Luke has been the most consistent reader in our house the past couple months. He’s the child most likely to get his work done and most likely to read what I suggest.
:: The Chronicles of Prydain is one of the most frequently recommended series on book lists that I’ve perused (along with The Chronicles of Narnia), particularly on classical school book lists. Luke declared this series his favorite reading of the past few months. [Levi has enjoyed many Lloyd Alexander books such as Time Cat: The Remarkable Journeys of Jason and Gareth.]
:: The Graveyard Book by Neil Gaiman is another oft-recommended book on the lists I’ve been using, so I passed this one on to Luke.
:: Peter Nimble and His Fantastic Eyes. I think a Mt. Hope reader suggested this one some time back. All three boys read and enjoyed it, so I purchased Jonathan Auxier’s most recent book, The Night Gardener. Luke gives it nine out of ten. Here is a short video of the author sharing his own favorite children’s fiction:
:: The Boundless by Kenneth Oppel. Luke gives this book ten out of ten.
:: The Dark Is Rising Sequence: Over Sea, Under Stone; The Dark Is Rising; Greenwitch; The Grey King; Silver on the Tree is another series frequently recommended (in particular, by Susan Wise Bauer), so I’ve borrowed them all from the library and Luke is just getting started.
:: Number the Stars was on Levi’s reading list for Challenge A, and after reading it myself I decided that Luke would really enjoy it, which he did. The story is set in Denmark during World War II but isn’t quite as heartbreaking as other books from that time period, which makes it a great introduction for younger kids.
:: I Am David was a logical next choice. A twelve year old boy escapes a prison camp in Eastern Europe and travels to Denmark. This is one of my absolute favorites from my childhood. Luke declared that he wished it were longer because he enjoyed it so much! We may have to watch the movie version in the next week or two.
We are studying modern history this year (1600 to present). I’ve read aloud chapter after chapter after chapter (seventeen, to be exact) of The Story of the World: History for the Classical Child, Volume 3: Early Modern Times, and we’re still in the 1600s. It was a happening time in history! I try to weave in (though not perfectly) literature from the time period we are studying. Beginning in about the 1600s, the literature selections we have to choose from widen considerably.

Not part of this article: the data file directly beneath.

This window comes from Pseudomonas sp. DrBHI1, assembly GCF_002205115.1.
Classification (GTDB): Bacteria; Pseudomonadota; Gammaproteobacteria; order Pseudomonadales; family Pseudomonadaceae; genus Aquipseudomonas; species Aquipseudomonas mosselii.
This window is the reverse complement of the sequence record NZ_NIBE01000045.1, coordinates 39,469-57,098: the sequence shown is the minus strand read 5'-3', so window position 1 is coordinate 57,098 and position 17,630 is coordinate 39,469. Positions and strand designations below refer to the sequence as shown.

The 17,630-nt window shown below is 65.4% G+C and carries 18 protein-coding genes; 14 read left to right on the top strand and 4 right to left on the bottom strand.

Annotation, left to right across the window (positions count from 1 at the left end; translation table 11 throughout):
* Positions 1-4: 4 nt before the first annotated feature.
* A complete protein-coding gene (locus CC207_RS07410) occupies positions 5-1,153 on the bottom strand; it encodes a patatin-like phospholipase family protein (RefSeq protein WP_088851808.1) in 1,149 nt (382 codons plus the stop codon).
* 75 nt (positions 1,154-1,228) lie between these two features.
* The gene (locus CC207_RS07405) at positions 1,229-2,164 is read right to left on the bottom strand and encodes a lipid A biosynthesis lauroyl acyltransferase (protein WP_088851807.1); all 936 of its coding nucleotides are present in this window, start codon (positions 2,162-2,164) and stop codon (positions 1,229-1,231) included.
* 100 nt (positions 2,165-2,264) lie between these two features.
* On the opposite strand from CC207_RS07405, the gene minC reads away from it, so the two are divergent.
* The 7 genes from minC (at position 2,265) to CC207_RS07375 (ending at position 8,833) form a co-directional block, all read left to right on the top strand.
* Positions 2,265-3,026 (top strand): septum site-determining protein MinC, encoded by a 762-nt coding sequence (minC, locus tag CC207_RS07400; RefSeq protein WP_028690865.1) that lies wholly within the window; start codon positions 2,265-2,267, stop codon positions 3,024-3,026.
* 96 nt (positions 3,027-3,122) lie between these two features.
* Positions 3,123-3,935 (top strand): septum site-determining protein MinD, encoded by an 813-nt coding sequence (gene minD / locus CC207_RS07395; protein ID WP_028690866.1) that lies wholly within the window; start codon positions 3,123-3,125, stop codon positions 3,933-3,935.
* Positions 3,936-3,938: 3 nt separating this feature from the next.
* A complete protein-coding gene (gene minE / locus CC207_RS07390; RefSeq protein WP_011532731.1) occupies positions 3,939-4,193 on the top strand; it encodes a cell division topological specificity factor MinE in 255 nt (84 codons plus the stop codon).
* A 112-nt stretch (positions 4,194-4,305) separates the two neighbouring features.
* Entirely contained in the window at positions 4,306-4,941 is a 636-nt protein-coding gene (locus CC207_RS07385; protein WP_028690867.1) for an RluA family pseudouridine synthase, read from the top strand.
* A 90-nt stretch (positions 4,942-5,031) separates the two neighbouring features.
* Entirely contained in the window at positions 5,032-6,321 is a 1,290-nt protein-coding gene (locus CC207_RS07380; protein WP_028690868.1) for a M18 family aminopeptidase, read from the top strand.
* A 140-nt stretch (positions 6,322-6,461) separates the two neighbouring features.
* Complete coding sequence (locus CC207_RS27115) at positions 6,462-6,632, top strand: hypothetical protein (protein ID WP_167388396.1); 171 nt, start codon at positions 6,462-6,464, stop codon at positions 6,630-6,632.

:: The boys had been complaining that the retellings of Gulliver’s Travels that we own all only tell the first two of the four stories. And, by golly, we can’t have that. So I purchased (and they all read) the Classic Starts version of Gulliver's Travels, which contains all four stories (abridged). I completely forgot about the masterpiece Jonathan Swift's Gulliver retold by Martin Jenkins and illustrated by Chris Riddell, so that’s on its way from Amazon as well. Is it wrong to own more than three retellings of Gulliver’s Travels?
:: I tried to get Luke to read the original Robinson Crusoe by Defoe, but he wasn’t quite up to it. We also have a few different retellings of that one, so he picked up a new-to-us vintage copy and enjoyed it.
:: Luke wasn’t quite ready for Don Quixote retold by Martin Jenkins (another masterpiece, hilariously illustrated but quite long), so I had him read Don Quixote and Sancho Panza retold by Margaret Hodges.
:: The Family Pilgrim's Progress by Jean Watson. This meaty picture book is a great introduction to the classic.
Luke has read many history-related picture books and chapter books recently (especially from around the time of the Pilgrims), but the following are a few of our favorites.
:: The King's Day: Louis XIV of France (wonderful illustrations, fascinating life)
:: Hana in the Time of the Tulips (historical fiction, beautiful Rembrandt-style illustrations)
:: Peter the Great (Diane Stanley’s biographies are excellent)
:: Don't Know Much About the Kings and Queens of England (We’ve referenced this one over and over again. Short one to four page entries for each king or queen with highly entertaining illustrations.)
:: Benjamin West and His Cat Grimalkin by Marguerite Henry (author of Misty of Chincoteague) tells the story of the American artist Benjamin West. The Boy Who Loved to Draw: Benjamin West is a lovely picture book option.
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